Referring now to the drawings, and particularly to FIG. 1, there is illustrated a prior art gas turbine engine hollow rotor blade, being generally designated by the numeral 10. The blade 10 includes an airfoil 12 having a pressure side 14 and a suction side 16, and a base 18 mounting the airfoil 12 to a rotor (not shown) of the engine (not shown). The base 18 has a platform 20 rigidly mounting the airfoil 12 and a dovetail root 22 for attaching the blade 10 to the rotor.

At an outer end portion 24, the airfoil 12 of the blade 10 has a squealer tip 26. The squealer tip 26 includes an end cap 28 which closes the outer end portion 24 of the hollow blade 10, and an end wall 30 attached to, and extending along the periphery 12A of, and projecting outwardly from, the end cap 28 so as to define a cavity therewith. The end cap 28 of the squealer tip 26 is provided with an arrangement of tip cooling holes 32 formed therethrough for permitting passage of cooling air flow from the interior of the blade 10 through the end cap 28 to the cavity defined by the end wall 30 and end cap 28 for purposes of cooling the blade squealer tip 26.

The tip of a turbine blade is designed to serve three purposes. One purpose is to maintain the blade integrity in the event of rubbing between the blade tip and a stationary shroud (not shown). The second purpose is to minimize the leakage flow across the blade tip from the pressure side to the suction side in the direction of the arrows depicted in FIG. 3. The third purpose is to cool the blade tip within the material limit. The squealer tip 26 described above is provided in an attempt to meet these three purposes. The squealer tip 26 provides the rubbing capability and also serves as a two-tooth seal to discourage the leakage flow. Tip cooling is provided through the pressure side film cooling and the convective cooling on the squealer tip surface inside of the tip cavity. Unfortunately, the film cooling near the tip surface is not efficient due to the strong secondary flow in the gas flowpath. The cooling inside the tip cavity is also diluted by the circulation of hot leakage flow inside the tip cavity. Therefore, it is important to have an improved design to achieve all three purposes of the blade tip.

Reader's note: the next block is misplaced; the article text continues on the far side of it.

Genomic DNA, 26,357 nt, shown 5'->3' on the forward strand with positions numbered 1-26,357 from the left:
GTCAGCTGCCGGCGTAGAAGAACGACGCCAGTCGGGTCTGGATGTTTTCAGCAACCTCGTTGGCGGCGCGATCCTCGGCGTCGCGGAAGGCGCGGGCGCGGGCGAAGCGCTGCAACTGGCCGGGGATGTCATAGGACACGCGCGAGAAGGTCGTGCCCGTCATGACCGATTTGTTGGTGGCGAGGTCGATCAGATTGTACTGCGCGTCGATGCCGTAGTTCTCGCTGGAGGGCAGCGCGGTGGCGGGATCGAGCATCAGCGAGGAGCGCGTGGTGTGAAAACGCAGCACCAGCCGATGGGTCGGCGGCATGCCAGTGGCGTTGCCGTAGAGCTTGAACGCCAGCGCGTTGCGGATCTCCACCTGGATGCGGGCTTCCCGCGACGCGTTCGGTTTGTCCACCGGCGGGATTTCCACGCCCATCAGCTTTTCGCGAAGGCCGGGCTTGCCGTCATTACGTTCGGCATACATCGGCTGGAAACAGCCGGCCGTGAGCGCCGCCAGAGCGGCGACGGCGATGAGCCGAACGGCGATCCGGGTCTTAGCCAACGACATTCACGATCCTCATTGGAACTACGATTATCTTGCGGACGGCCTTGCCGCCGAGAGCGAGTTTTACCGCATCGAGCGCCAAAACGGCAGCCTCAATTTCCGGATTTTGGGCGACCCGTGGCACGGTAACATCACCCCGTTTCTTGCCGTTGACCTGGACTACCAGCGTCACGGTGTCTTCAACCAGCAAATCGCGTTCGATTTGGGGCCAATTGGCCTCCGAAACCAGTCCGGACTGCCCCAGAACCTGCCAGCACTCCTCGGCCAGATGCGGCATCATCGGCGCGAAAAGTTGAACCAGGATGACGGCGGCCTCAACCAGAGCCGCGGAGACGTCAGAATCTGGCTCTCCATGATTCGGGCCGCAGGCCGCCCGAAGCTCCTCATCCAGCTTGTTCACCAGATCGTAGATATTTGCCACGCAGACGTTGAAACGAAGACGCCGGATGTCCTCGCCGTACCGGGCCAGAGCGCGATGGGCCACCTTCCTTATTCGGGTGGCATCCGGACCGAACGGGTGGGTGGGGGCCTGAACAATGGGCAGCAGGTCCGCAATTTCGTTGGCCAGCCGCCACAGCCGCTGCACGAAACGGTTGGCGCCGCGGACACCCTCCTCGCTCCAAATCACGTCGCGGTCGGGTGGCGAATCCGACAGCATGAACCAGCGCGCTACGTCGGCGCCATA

Cooling Passage Arrangement of Present Invention

Turning now to FIGS. 2-4, there is illustrated a cooling passage arrangement, generally indicated by the numeral 34, which provides a means to achieve all three purposes of the blade tip. The arrangement 34 is provided in a turbine blade 36 being constructed substantially the same as the turbine blade 10 described above with reference to FIG. 1, except for the differences noted below. Thus, the turbine blade 36 has an airfoil 38 defining an interior source 40 of cooling air flow and having an outer end portion 38A. The outer end portion 38A of the airfoil 38 has a squealer tip 39 which includes an outer end cap 42 attached thereon having a continuous peripheral portion 42A.

The cooling passage arrangement 34 of the present invention includes a peripheral end wall 44 connected to, extending around, and projecting outwardly from the peripheral portion 42A of the end cap 42 of the squealer tip 39. The peripheral end wall 44 surrounds a central portion 42B of the end cap 42. The peripheral end wall 44 has an inclined interior surface 46 and a substantially horizontal outer surface 48 spaced outwardly from the central portion 42B of the end cap 42. The peripheral end wall 44 of the blade 36 is somewhat thicker than the peripheral end wall 30 of the squealer tip 26 of FIG. 1.

The cooling passage arrangement 34 also includes an outer groove 50 defined in the outer surface 48 of the peripheral end wall 44 and extending about at least a portion of the extent of the outer surface 48 of the peripheral end wall 44 preferably, the outer groove 50 is continuous and extends completely about the outer surface 48 on the peripheral end wall 44. As seen in FIG. 3, the outer groove 50 can be semi-circular in cross-section. Alternatively, the outer groove 50 can be rectangular in cross-section as shown in FIG. 5. Other cross-sectional shapes are also possible.